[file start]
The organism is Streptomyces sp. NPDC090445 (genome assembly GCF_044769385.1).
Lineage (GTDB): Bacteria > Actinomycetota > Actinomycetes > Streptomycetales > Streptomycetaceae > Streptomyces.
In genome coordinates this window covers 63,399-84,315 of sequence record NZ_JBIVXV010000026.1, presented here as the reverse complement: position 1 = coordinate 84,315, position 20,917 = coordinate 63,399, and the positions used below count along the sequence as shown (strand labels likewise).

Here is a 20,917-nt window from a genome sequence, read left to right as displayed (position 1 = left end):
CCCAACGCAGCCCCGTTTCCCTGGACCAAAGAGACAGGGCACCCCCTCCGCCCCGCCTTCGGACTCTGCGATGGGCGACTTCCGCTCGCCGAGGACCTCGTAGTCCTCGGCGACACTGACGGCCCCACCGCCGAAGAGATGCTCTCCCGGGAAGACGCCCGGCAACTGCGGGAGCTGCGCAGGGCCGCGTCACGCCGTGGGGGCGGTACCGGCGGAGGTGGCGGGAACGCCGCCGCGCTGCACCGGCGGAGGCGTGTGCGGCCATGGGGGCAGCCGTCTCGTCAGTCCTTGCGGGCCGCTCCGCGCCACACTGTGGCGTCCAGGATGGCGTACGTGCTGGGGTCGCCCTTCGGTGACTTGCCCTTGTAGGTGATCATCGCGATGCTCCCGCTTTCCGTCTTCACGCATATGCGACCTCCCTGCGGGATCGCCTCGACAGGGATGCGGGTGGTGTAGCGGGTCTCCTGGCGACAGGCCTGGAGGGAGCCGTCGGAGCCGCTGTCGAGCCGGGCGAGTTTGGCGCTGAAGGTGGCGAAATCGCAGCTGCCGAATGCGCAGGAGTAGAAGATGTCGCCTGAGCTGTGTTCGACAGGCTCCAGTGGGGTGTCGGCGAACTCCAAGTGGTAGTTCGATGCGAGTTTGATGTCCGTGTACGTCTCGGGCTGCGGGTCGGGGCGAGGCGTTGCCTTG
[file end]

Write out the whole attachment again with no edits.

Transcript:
The organism is Streptomyces sp. NPDC090445 (genome assembly GCF_044769385.1).
Lineage (GTDB): Bacteria > Actinomycetota > Actinomycetes > Streptomycetales > Streptomycetaceae > Streptomyces.
In genome coordinates this window covers 63,399-84,315 of sequence record NZ_JBIVXV010000026.1, presented here as the reverse complement: position 1 = coordinate 84,315, position 20,917 = coordinate 63,399, and the positions used below count along the sequence as shown (strand labels likewise).

Here is a 20,917-nt window from a genome sequence, read left to right as displayed (position 1 = left end):
CCCAACGCAGCCCCGTTTCCCTGGACCAAAGAGACAGGGCACCCCCTCCGCCCCGCCTTCGGACTCTGCGATGGGCGACTTCCGCTCGCCGAGGACCTCGTAGTCCTCGGCGACACTGACGGCCCCACCGCCGAAGAGATGCTCTCCCGGGAAGACGCCCGGCAACTGCGGGAGCTGCGCAGGGCCGCGTCACGCCGTGGGGGCGGTACCGGCGGAGGTGGCGGGAACGCCGCCGCGCTGCACCGGCGGAGGCGTGTGCGGCCATGGGGGCAGCCGTCTCGTCAGTCCTTGCGGGCCGCTCCGCGCCACACTGTGGCGTCCAGGATGGCGTACGTGCTGGGGTCGCCCTTCGGTGACTTGCCCTTGTAGGTGATCATCGCGATGCTCCCGCTTTCCGTCTTCACGCATATGCGACCTCCCTGCGGGATCGCCTCGACAGGGATGCGGGTGGTGTAGCGGGTCTCCTGGCGACAGGCCTGGAGGGAGCCGTCGGAGCCGCTGTCGAGCCGGGCGAGTTTGGCGCTGAAGGTGGCGAAATCGCAGCTGCCGAATGCGCAGGAGTAGAAGATGTCGCCTGAGCTGTGTTCGACAGGCTCCAGTGGGGTGTCGGCGAACTCCAAGTGGTAGTTCGATGCGAGTTTGATGTCCGTGTACGTCTCGGGCTGCGGGTCGGGGCGAGGCGTTGCCTTG